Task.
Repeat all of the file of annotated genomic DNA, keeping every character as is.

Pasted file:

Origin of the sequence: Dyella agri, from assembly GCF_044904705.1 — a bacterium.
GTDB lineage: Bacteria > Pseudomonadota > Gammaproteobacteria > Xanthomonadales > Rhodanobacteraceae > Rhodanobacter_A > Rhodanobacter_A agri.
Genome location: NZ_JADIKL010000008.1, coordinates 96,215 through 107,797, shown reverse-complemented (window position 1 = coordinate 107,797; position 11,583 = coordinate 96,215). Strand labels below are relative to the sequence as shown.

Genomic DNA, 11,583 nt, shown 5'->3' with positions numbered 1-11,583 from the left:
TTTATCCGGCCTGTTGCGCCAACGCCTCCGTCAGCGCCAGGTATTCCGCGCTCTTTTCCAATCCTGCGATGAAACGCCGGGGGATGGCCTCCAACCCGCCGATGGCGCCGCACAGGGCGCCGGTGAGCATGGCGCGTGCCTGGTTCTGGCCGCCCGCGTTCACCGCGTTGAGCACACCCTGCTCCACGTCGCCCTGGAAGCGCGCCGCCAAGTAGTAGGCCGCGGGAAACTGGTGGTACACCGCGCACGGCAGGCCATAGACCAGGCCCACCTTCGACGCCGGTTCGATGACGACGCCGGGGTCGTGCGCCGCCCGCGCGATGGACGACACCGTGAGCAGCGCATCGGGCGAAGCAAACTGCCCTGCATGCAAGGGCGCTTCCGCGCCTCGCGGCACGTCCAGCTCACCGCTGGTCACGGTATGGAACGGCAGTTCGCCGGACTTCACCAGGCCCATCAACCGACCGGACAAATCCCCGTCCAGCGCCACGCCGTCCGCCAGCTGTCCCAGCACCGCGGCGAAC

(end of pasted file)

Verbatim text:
Origin of the sequence: Dyella agri, from assembly GCF_044904705.1 — a bacterium.
GTDB lineage: Bacteria > Pseudomonadota > Gammaproteobacteria > Xanthomonadales > Rhodanobacteraceae > Rhodanobacter_A > Rhodanobacter_A agri.
Genome location: NZ_JADIKL010000008.1, coordinates 96,215 through 107,797, shown reverse-complemented (window position 1 = coordinate 107,797; position 11,583 = coordinate 96,215). Strand labels below are relative to the sequence as shown.

Genomic DNA, 11,583 nt, shown 5'->3' with positions numbered 1-11,583 from the left:
TTTATCCGGCCTGTTGCGCCAACGCCTCCGTCAGCGCCAGGTATTCCGCGCTCTTTTCCAATCCTGCGATGAAACGCCGGGGGATGGCCTCCAACCCGCCGATGGCGCCGCACAGGGCGCCGGTGAGCATGGCGCGTGCCTGGTTCTGGCCGCCCGCGTTCACCGCGTTGAGCACACCCTGCTCCACGTCGCCCTGGAAGCGCGCCGCCAAGTAGTAGGCCGCGGGAAACTGGTGGTACACCGCGCACGGCAGGCCATAGACCAGGCCCACCTTCGACGCCGGTTCGATGACGACGCCGGGGTCGTGCGCCGCCCGCGCGATGGACGACACCGTGAGCAGCGCATCGGGCGAAGCAAACTGCCCTGCATGCAAGGGCGCTTCCGCGCCTCGCGGCACGTCCAGCTCACCGCTGGTCACGGTATGGAACGGCAGTTCGCCGGACTTCACCAGGCCCATCAACCGACCGGACAAATCCCCGTCCAGCGCCACGCCGTCCGCCAGCTGTCCCAGCACCGCGGCGAAC